Lidl’s discounted stays annoy Turkey

Lidl's discounted stays annoy Turkey
The city of Alanya, Turkey, is one of the top destinations on the Turkish Riviera. Adobe Stock

The brand has drawn the wrath of the media and Internet users with a travel offer on the Turkish Riviera this winter for German customers.

The offer seems unreal as it is tempting. A 22-day stay on the turkish riviera (also known as the Turquoise Coast), in five-star, all-inclusive accommodation for 599 euros. With transfer from the airport to the hotel and laundry service included. This is the proposal made by Lidl in its latest brochure for its German customers, promoting a stay offered by the tour operator BigXtra Touristik. And it looks like success is on the way. According to a Lidl spokesperson, quoted by BFM TVthe demand immediately exceeded the quota set for this stay.

This marketing stunt does not fail to annoy in Turkey. The country is plagued by high inflation (it is currently 80%) and an economic crisis, reports the German daily Handelsblatt . The more than competitive price offered by Lidl is lower than some monthly rents applied in the country. And this, without room service! “My beautiful homeland has become a cheap home for Europeans”, complains a Turk on Twitter, reports the German media. Another even calculates the price of the stay offered by Lidl via a Turkish platform: the price is two and a half times higher.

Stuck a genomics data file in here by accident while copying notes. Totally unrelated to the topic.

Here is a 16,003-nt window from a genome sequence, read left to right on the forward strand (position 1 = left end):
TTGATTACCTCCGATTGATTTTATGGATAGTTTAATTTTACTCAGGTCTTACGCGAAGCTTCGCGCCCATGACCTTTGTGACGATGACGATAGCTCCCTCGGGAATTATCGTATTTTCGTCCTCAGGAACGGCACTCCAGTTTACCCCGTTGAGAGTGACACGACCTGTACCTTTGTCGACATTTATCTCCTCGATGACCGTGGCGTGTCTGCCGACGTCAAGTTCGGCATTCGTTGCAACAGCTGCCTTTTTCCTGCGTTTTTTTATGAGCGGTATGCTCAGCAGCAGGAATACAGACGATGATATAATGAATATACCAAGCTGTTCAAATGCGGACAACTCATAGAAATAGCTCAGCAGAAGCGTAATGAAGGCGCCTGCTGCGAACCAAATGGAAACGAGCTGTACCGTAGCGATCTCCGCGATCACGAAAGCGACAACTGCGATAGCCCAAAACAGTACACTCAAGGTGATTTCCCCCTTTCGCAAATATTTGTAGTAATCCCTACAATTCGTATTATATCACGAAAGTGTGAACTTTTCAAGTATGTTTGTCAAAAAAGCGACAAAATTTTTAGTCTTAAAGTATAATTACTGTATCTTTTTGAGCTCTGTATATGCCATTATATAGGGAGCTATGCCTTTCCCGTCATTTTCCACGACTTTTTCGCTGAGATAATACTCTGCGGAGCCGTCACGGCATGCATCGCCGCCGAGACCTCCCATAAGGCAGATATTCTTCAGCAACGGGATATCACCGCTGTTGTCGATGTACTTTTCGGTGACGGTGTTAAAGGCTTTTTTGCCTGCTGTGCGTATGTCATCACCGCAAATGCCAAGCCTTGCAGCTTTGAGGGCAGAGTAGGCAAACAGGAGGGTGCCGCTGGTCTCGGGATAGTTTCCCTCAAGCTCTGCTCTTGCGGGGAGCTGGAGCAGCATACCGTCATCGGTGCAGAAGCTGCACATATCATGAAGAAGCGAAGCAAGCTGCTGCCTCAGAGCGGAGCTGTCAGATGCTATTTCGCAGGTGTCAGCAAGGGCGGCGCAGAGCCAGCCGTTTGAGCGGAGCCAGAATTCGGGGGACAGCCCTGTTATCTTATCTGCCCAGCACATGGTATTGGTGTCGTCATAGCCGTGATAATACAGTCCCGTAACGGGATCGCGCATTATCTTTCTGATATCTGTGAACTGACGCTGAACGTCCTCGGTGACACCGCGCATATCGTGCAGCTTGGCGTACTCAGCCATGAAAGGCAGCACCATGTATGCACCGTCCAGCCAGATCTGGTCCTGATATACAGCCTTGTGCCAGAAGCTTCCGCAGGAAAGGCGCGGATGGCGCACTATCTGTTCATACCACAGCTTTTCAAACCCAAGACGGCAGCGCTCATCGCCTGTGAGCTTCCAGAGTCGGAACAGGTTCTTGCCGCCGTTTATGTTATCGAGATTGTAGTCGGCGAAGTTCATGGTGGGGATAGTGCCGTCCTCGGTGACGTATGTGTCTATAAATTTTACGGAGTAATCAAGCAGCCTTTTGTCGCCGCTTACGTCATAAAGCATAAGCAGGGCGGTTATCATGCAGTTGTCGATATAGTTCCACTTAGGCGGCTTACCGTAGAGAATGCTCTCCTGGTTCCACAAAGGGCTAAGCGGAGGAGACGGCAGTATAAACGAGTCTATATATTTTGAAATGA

On the side of Germany, the offer is also debated. Many media are asking the question of the advisability of such a stay in the midst of the energy crisis. Would traveling become more profitable than paying gas and electricity bills? Our German neighbour, like the rest of Europe, is bearing the brunt of the rise in energy prices (it has been multiplied by two or three, depending on the Länder), brutally impacting German households. The argument of the economy could hit the mark, while the Germans should face very high bills this winter.

Turkey spared from the energy crisis

It must be said that Turkey enjoys a special status in this period of crisis. Although the country is in a complex economic situation, it does not face the same energy concerns as its European neighbors. It does not face the rise in gas prices, the government of Recep Tayyip Erdoğan not having adhered to Western sanctions implemented against Russia in the context of the war in Ukraine. The country will be supplied in the desired quantity and should not encounter any problems in the coming months.

Therefore, as pointed out Handelsblatt, Turkish hoteliers can offer unbeatable prices to foreign tourists. According to Deniz Ugurn, head of the Swiss tour operator Bentour, quoted by the daily, a million Germans could come to Turkey this winter, about twice as many as usual. He thus invites certain hoteliers to reconsider their decision to close this winter.

Will this “energy tourism” become a fundamental trend? In addition to the cynicism of the approach, it should actually address only a small part of households. Because, between bills to pay, reimbursements to honor and children to take to school, many will go their way.

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